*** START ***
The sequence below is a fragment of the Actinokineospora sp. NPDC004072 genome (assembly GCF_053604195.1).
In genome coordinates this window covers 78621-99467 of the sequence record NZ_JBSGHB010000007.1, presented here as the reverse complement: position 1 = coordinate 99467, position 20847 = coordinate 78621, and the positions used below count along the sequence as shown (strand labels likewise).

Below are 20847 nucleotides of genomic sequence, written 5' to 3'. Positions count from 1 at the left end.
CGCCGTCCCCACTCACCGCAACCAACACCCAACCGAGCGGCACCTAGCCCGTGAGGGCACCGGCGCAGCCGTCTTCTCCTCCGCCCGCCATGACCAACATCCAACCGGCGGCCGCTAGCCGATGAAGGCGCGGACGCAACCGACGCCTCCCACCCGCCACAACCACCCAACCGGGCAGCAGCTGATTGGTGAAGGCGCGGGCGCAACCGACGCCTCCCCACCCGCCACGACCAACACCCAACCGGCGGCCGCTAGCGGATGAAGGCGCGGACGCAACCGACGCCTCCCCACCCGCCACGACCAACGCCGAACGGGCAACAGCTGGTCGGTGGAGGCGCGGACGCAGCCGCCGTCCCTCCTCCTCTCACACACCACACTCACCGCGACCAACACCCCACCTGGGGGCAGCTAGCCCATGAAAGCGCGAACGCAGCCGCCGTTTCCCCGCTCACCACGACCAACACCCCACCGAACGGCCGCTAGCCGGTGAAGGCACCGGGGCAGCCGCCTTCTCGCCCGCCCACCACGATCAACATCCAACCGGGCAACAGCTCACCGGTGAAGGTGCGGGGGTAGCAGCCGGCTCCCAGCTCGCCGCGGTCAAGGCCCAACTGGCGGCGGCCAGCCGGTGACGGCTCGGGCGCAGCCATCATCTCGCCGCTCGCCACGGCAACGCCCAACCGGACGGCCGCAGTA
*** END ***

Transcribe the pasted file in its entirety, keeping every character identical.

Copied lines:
The sequence below is a fragment of the Actinokineospora sp. NPDC004072 genome (assembly GCF_053604195.1).
In genome coordinates this window covers 78621-99467 of the sequence record NZ_JBSGHB010000007.1, presented here as the reverse complement: position 1 = coordinate 99467, position 20847 = coordinate 78621, and the positions used below count along the sequence as shown (strand labels likewise).

Below are 20847 nucleotides of genomic sequence, written 5' to 3'. Positions count from 1 at the left end.
CGCCGTCCCCACTCACCGCAACCAACACCCAACCGAGCGGCACCTAGCCCGTGAGGGCACCGGCGCAGCCGTCTTCTCCTCCGCCCGCCATGACCAACATCCAACCGGCGGCCGCTAGCCGATGAAGGCGCGGACGCAACCGACGCCTCCCACCCGCCACAACCACCCAACCGGGCAGCAGCTGATTGGTGAAGGCGCGGGCGCAACCGACGCCTCCCCACCCGCCACGACCAACACCCAACCGGCGGCCGCTAGCGGATGAAGGCGCGGACGCAACCGACGCCTCCCCACCCGCCACGACCAACGCCGAACGGGCAACAGCTGGTCGGTGGAGGCGCGGACGCAGCCGCCGTCCCTCCTCCTCTCACACACCACACTCACCGCGACCAACACCCCACCTGGGGGCAGCTAGCCCATGAAAGCGCGAACGCAGCCGCCGTTTCCCCGCTCACCACGACCAACACCCCACCGAACGGCCGCTAGCCGGTGAAGGCACCGGGGCAGCCGCCTTCTCGCCCGCCCACCACGATCAACATCCAACCGGGCAACAGCTCACCGGTGAAGGTGCGGGGGTAGCAGCCGGCTCCCAGCTCGCCGCGGTCAAGGCCCAACTGGCGGCGGCCAGCCGGTGACGGCTCGGGCGCAGCCATCATCTCGCCGCTCGCCACGGCAACGCCCAACCGGACGGCCGCAGTA